When we speak, Joe Wilkinson and Mario Maher are packing Bottega heels and Givenchy bags into cardboard boxes ready for Black Friday (November 25) when the fashion set will splurge £990 on them. In exchange, their customers will get three super-luxe items — worth, in total, anywhere between £1900 and £3200. Bargain! But there’s a kicker — buyers will have no idea what they’re going to get.
Yes, the latest cost-of-living-defying trend is spending close to a grand on a Heat Mystery Box. It’s a kind of luxury goods lucky dip - and for Wilkinson and Maher, who founded the company three years ago, it’s a pretty lucrative business model. “We’re both from Sheffield,” says Wilkinson. “We like to cause a bit of a fuss.”
I’m sure you’re thinking: what money prolapsing psychopath would invest in clothes they haven’t even seen? Fair point. But there is method in the madness as they’ve sold 30,000+ boxes, and this January raised $5 million funding from Antler and LVMH Luxury Ventures. The boys selling surprises are striking gold.
It began with a £250 ‘Streetwear Box’. The two friends clocked on to a wicked problem that many luxury brands faced — what to do with unsold stock they want to keep cool? Discount them and loose brand value. Or they could burn it —as labels including Burberry were exposed to be doing in 2018 — but then risk condemnation. “We saw the Mystery Box as a vessel to solve all those worries,” Wilkinson says. Shift the overstock for cheap — without a trace.
With the help of YouTube unboxing videos, Heat went viral and the first 1000 sold out in a week — 95 per cent to boys. Brands soon realised it was a channel to new buyers and, like Casablanca, Canada Goose and JW Anderson have, want to partner. “It’s a chance to convert that Gen Z customer into a customer for life,” says Wilkinson. Once you own a label, emerging or mega, you care about it.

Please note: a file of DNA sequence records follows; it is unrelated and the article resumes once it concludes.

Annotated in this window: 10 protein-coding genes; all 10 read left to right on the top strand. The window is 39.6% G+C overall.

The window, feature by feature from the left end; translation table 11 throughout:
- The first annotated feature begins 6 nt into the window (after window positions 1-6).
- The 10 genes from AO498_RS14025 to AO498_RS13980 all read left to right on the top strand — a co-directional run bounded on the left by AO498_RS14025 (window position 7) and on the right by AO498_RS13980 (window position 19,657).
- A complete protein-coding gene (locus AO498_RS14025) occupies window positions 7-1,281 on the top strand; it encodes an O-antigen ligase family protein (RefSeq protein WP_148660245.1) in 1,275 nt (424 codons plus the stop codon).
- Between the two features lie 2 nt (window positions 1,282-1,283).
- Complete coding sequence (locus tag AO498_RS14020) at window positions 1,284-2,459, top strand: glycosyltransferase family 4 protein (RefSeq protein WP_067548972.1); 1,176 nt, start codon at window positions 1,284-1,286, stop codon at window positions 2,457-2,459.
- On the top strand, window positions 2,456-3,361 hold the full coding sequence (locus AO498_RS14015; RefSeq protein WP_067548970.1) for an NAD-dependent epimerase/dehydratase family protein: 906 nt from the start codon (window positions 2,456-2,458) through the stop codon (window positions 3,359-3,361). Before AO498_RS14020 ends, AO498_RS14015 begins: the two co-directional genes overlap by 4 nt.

Now they have a 600k-strong Instagram following and have introduced new box tiers available every month. There’s a ‘Streetwear Plus Box’, £500, with the likes of Palm Angels and Bape, a ‘Contemporary Box’, £650, with Maison Margiela and Casablanca types; and this month they launched the ‘Superbrand Box’, with Prada, Balenciaga and Saint Laurent, that sold out in an hour. “We thought wow, that’s a £1000 mystery, not £100,” says Maher. “People are seeing this as a new way to shop.”
Last night I received a £650 Contemporary Box and admit, hauling it home, I was excited. Inside was a great shearing collar JW Anderson jacket (RRP £990), brown Bianca Saunders slacks (RRP £635) and a Sunnei green t-shirt (RRP £125). The lads have taste. I might not have bought it all, but I will certainly wear it.
They do offer returns, but have found disappointment levels are low. “Our returns rate is below 20 per cent, better than the industry average when you know what you’re buying,” says Wilkinson. Still, they want to better it with a just launched Style Profile feature. You can select colours you hate, fits you want to avoid, and the brands you love. “It’s almost been a one shoe fits all until now, but we’re starting taking customer preferences on board past gender and sizing,” he continues.
You pay for their curation, a stress-free way into a market saturated with products, and content if you want to film yourself. Still, the boys remain surprised. “It’s crazy people will spend £1000, and buy multiple boxes in the same drop. But it’s event-based shopping,” says Wilkinson. “The younger customer isn’t browsing pages and pages of products. What’s exciting about that?”
The next Heat drop is on Black Friday, November 25, heat.io